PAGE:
Tabreez's Story

Tabreez joined Watsi on April 10th, 2015. Seven years ago, Tabreez joined our Universal Fund, supporting life-changing treatments for a new Watsi patient every month. Tabreez's most recent donation traveled 8,800 miles to support Nan, a farmer from Cambodia, to fund fracture repair.


Tabreez has funded healthcare for 24 patients in 11 countries.

All patients funded by Tabreez

Elvis, an 18-year-old boy from Guatemala, started to get seizures when he was eight years old. Now he gets about one seizure every week, and they are often severe--he has had to be hospitalized following many of his seizures. He has not been able to study because of his mother's fear of him having a seizure during class, and also because his mother cannot afford to pay for both his treatment and his education, forcing her to choose to pay for his medications. Elvis is the youngest of three children. He was raised by a single mother who is incredibly hard working and strong, and who wakes up at dawn every morning to wash the neighbors' clothes, helping her to earn a few dollars per day. Elvis and his mother have tried to seek out treatment in Guatemala City, but since they live in a rural, mountainous community that is far away from the city, they have not been able to afford to continue traveling several hours for each appointment, and have run out of money to pay for medications. Elvis loves to sing along to Christian ballads on the radio, and his faith has helped him stay strong through his health problems. For $967, treatment will be possible for Elvis. This treatment will give him access to the medications he needs to get his seizures under control. He will undergo comprehensive diagnostic work to determine the cause of his seizures and see if he has any other related conditions. His mother will not have to live in fear of her son having a seizure, and she will no longer have to choose between sending him to school and paying for treatment. This will give Elvis the chance to be a normal teenager, go back to school, and his mother will be able to feel secure that his condition is more stable. "I want my son to stop suffering. Every time he has a seizure he suffers, and I suffer with him. I want him to study and become a great professional," shares Elvis's mother.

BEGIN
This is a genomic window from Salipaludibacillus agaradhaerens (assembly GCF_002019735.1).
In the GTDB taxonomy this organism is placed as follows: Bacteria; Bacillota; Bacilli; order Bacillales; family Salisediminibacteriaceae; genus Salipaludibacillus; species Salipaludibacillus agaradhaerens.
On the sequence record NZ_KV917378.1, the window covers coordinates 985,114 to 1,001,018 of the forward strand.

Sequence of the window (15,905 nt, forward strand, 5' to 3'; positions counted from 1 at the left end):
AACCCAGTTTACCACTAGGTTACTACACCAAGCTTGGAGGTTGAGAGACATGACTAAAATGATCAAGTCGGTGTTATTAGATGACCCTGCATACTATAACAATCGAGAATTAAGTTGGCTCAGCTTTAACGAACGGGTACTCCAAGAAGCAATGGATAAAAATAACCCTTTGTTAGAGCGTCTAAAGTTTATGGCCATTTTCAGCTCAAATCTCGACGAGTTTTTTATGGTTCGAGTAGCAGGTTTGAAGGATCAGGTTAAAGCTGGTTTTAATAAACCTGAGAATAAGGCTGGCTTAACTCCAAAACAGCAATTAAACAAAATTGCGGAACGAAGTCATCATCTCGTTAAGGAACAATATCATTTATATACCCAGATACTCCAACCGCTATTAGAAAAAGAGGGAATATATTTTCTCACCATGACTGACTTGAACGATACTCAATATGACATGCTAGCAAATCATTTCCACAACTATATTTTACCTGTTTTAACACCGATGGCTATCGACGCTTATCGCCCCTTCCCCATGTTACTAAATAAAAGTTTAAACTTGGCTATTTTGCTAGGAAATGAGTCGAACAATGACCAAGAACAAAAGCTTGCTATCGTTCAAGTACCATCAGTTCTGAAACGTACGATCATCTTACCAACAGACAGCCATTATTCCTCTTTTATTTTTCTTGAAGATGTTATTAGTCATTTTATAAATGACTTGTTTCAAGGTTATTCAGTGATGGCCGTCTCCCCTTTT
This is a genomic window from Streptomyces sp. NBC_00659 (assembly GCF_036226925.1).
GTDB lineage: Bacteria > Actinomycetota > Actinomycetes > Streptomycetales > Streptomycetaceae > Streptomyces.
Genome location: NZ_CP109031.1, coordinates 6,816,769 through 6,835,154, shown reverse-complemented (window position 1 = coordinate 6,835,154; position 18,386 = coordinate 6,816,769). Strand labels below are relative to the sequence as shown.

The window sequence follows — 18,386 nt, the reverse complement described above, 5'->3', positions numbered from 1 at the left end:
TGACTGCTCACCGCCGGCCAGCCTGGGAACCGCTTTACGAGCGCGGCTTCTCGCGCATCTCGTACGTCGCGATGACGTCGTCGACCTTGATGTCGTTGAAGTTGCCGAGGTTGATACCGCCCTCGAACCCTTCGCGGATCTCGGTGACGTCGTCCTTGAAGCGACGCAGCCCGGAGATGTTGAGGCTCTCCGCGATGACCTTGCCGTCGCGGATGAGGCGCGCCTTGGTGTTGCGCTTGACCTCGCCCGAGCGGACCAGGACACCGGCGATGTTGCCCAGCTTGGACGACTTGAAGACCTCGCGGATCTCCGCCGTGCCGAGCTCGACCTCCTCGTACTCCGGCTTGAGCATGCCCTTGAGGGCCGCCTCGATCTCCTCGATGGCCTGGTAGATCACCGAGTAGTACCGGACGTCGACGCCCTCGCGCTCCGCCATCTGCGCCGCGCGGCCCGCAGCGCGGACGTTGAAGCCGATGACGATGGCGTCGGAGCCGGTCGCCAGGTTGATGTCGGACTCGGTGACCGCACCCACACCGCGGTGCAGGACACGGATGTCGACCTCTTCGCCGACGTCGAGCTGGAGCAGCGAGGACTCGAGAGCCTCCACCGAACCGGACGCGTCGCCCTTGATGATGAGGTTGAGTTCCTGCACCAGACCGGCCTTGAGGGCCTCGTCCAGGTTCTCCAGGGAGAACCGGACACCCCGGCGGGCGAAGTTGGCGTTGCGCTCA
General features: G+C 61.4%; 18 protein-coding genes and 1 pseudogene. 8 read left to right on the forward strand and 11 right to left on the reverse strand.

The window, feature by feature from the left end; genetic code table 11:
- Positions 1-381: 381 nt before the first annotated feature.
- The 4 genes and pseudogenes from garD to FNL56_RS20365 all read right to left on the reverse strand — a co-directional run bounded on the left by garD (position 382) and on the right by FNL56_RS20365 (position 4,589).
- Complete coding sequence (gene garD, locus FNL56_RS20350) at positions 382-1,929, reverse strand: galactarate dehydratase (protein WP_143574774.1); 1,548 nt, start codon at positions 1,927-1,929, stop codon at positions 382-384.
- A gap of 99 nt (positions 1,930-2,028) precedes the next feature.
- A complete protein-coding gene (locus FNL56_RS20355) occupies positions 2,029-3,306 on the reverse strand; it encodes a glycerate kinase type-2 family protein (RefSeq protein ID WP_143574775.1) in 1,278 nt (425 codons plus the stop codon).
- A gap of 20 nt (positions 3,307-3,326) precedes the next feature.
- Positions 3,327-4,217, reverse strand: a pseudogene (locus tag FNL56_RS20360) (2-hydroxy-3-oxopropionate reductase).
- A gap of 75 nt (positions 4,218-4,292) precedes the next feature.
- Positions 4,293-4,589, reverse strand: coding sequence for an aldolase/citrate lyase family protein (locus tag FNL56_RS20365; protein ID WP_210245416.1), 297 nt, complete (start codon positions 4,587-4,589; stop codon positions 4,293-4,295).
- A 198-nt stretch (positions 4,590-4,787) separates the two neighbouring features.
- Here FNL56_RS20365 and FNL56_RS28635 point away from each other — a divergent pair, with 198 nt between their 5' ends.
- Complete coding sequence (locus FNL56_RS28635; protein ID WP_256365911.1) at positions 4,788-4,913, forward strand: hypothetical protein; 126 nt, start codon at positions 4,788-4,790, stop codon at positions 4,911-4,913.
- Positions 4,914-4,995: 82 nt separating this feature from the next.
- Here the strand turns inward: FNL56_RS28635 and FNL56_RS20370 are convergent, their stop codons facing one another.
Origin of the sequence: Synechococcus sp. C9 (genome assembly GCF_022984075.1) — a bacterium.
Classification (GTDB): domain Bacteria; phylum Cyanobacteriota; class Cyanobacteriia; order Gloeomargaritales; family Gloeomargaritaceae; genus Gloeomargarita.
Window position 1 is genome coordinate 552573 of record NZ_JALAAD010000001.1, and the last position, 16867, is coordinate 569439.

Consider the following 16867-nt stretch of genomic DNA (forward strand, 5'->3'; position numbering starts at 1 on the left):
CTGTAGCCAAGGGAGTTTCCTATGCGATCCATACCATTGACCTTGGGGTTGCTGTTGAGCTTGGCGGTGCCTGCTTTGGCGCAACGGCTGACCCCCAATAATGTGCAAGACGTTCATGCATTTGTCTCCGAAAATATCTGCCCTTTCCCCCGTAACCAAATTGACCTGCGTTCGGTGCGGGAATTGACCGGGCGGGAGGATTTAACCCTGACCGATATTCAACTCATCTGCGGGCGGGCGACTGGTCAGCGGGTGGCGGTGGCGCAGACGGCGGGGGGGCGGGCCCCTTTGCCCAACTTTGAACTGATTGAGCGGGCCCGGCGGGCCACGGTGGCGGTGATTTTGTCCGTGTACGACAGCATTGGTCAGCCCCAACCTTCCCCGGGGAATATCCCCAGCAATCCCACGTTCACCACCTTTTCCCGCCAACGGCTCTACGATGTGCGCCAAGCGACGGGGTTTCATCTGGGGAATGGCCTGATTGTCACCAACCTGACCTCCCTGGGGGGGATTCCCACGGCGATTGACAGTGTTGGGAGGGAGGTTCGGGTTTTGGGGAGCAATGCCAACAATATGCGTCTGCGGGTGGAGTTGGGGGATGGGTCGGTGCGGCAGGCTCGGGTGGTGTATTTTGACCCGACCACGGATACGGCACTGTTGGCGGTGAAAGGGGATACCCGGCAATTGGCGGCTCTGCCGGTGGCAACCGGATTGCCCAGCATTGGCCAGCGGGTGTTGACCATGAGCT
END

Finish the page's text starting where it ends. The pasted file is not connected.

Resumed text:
Fully funded

Sela is an eight-month-old baby girl from Cambodia. Sela is living with syndactyly--she has webbed fingers and an extra digit on her left hand. Due to these abnormalities, it has been very difficult for Stela to use her hand. Thus, she and her mother traveled three hours to seek the help of our medical partner, Children’s Surgical Centre (CSC). Under normal conditions, the webbing dissolves, leaving five independent digits on every extremity. With syndactyly, on the other hand, the degradation of the tissue between fingers or toes is left incomplete during gestation and, in a few cases, like Sela’s, the webbing also covers an extra digit wedged in between. This specific situation, known as “polysyndactyly,” is a very rare occurrence, but when treated early in life it does not present lasting complications. However, if left unaddressed, Sela will lose significant functionality in her left hand. For $321, Sela will undergo a syndactyly repair, which will include a release to separate her fingers and a procedure to remove her extra digit. She will have also receive a skin graft to help heal her remaining digits. The funds will also cover supplies, inpatient care for ten days, and follow up visits for up to one year after the procedure. Because of the skin graft, this operation can be slightly more complicated than other surgeries, but CSC’s medical team says that the benefits of surgery (releasing Sela’s digits and allowing her to live a comfortable life) outweigh the minor risks. Sela’s parents are grateful and eager to have her surgery done. “I hope my daughter will have a normal hand like other people after surgery,” shares Sela’s mother.

Fully funded